STRAIGHT from the streets of New York to South Bank's cultural precinct, something big is coming to Brisbane next month and it's the World Science Festival Brisbane.
Get ready to ask the big questions, explore big ideas and get involved in the five-day celebration of science, arts and performing arts.
From early March, the world's science glitterati and greatest thinkers will descend on Brisbane for the annual event, which will be hosted for the first time in the southern hemisphere.
The festival was founded in 2008 by renowned physicist Brian Greene and Emmy Award-winning producer Tracy Day.
Presented by the Queensland Museum, the World Science Festival Brisbane will take science out of the labs and into the streets of South Brisbane.
With the stunning Brisbane River as the backdrop, science will come to life through dynamic and interactive events and programs. Queensland Museum Network CEO and director Suzanne Miller said there would be something for everyone to enjoy in the program.
"The festival will showcase the very best science and scientists from around the globe through an incredible array of events where there will be something for everyone, from free, hands-on street science to world experts leading discussions and debates tackling the big questions.
"Queensland Museum is proud to be presenting this world-renowned event here in our own backyard, giving us the opportunity to showcase the very best research taking place right here in Queensland."
Professor Miller said the program had a mix of day and evening activities including live performances, debates, intimate discussions, workshops, films and hands-on demonstrations.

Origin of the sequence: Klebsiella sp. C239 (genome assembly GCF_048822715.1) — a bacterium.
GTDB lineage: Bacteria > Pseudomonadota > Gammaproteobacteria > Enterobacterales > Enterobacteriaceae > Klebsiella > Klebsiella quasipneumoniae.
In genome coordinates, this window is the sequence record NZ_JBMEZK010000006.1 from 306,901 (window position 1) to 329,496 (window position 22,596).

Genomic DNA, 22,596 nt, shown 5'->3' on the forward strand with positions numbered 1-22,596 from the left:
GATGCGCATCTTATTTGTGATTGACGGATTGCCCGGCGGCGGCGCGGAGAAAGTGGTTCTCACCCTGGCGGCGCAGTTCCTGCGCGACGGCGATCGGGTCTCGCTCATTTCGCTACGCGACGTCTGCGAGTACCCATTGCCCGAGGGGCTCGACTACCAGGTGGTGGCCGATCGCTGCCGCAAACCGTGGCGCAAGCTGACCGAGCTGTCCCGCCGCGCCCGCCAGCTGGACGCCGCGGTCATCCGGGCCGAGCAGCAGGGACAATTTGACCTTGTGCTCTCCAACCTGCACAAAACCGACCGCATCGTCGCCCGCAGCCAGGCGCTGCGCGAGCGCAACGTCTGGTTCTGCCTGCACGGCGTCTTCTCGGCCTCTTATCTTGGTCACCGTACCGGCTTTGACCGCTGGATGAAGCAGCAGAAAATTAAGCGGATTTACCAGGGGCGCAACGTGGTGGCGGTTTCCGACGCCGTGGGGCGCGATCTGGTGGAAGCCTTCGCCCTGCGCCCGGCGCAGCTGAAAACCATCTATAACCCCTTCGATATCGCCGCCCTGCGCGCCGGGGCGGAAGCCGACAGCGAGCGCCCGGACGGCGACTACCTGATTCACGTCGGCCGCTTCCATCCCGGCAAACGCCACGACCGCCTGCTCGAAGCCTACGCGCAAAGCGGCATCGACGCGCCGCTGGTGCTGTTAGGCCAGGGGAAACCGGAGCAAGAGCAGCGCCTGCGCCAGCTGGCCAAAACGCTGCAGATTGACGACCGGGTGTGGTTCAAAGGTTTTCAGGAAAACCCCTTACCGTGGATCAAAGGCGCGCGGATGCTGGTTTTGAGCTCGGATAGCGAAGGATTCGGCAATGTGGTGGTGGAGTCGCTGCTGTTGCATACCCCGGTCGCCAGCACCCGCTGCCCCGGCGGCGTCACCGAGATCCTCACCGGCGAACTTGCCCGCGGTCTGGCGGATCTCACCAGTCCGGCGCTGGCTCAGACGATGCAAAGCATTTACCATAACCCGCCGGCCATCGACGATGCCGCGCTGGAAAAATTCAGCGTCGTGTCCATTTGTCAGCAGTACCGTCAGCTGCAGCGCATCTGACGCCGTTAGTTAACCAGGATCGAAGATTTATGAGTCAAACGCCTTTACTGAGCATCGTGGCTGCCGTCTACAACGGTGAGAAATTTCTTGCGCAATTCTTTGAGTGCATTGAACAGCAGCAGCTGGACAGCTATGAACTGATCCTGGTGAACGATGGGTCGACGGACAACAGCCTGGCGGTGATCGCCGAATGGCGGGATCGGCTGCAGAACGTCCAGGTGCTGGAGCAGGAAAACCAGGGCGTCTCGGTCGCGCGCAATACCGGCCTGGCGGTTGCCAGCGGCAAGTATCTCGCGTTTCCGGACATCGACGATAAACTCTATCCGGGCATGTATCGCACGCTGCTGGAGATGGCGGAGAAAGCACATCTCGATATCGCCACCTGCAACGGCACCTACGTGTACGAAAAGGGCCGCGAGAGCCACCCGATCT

"We want everyone talking and doing science," she said.
Events in the festival program cover such topics as robotics, astrophysics, cosmology, marine biology, psychiatry, ethics, physics, urbanisation, comets, global warming, alien life and technology. The opening event, Light Falls: Space, Time and an Obsession of Einstein, perfectly epitomises the spirit of the festival - a melding of the arts, science and performing arts.
This original theatrical performance, written and performed by Brian Greene and an ensemble cast, traces Albert Einstein's electrifying journey towards one of the greatest ideas ever conceived - the theory of relativity.
Another theatrical work inspired by Einstein is Dear Albert, written by Alan Alda and performed by an ensemble cast. This piece delves into Albert Einstein's personal correspondence, tracing an intimate and unfamiliar line across his life and work.
If you are lucky enough to score tickets to the Friday night performance, you will also be treated to a lively discussion between Alan Alda and Brian Greene about the life and work of Einstein.
Other key events throughout the festival include Madness Redefined: Creativity, Intelligence and the Dark Side of the Mind featuring prominent neuroscientist and psychiatrist Nancy C. Andreasen, taking a look inside the world of robot morality in The Moral Math of Robots, and contemplating whether we are alone in the universe with Alien Life: will we know it when we find it?
And take a glimpse into the future of cities in Catching up with the Jetsons: Cities in 2050.
Be part of the conversation with intimate salon events, or for some light-hearted fun kick back in the Festival Lab and have a laugh with comedian Josh Richards or play trivia with Dr Karl.
At the festival it's never too late to start an apprenticeship, even if it's just for a couple of hours.
An apprentice program allows budding scientists young and old to discover what it's like to work in fields ranging from art conservation to biology, zoology, palaeontology, robotics, sports engineering, genetics, ichthyology and game design.
World Science Festival Brisbane
WHEN: March 9-13
WHAT: Events range in price from free up to $89, with the majority averaging $30 or less.
TICKETS: All tickets are available at worldsciencefestival.com.au
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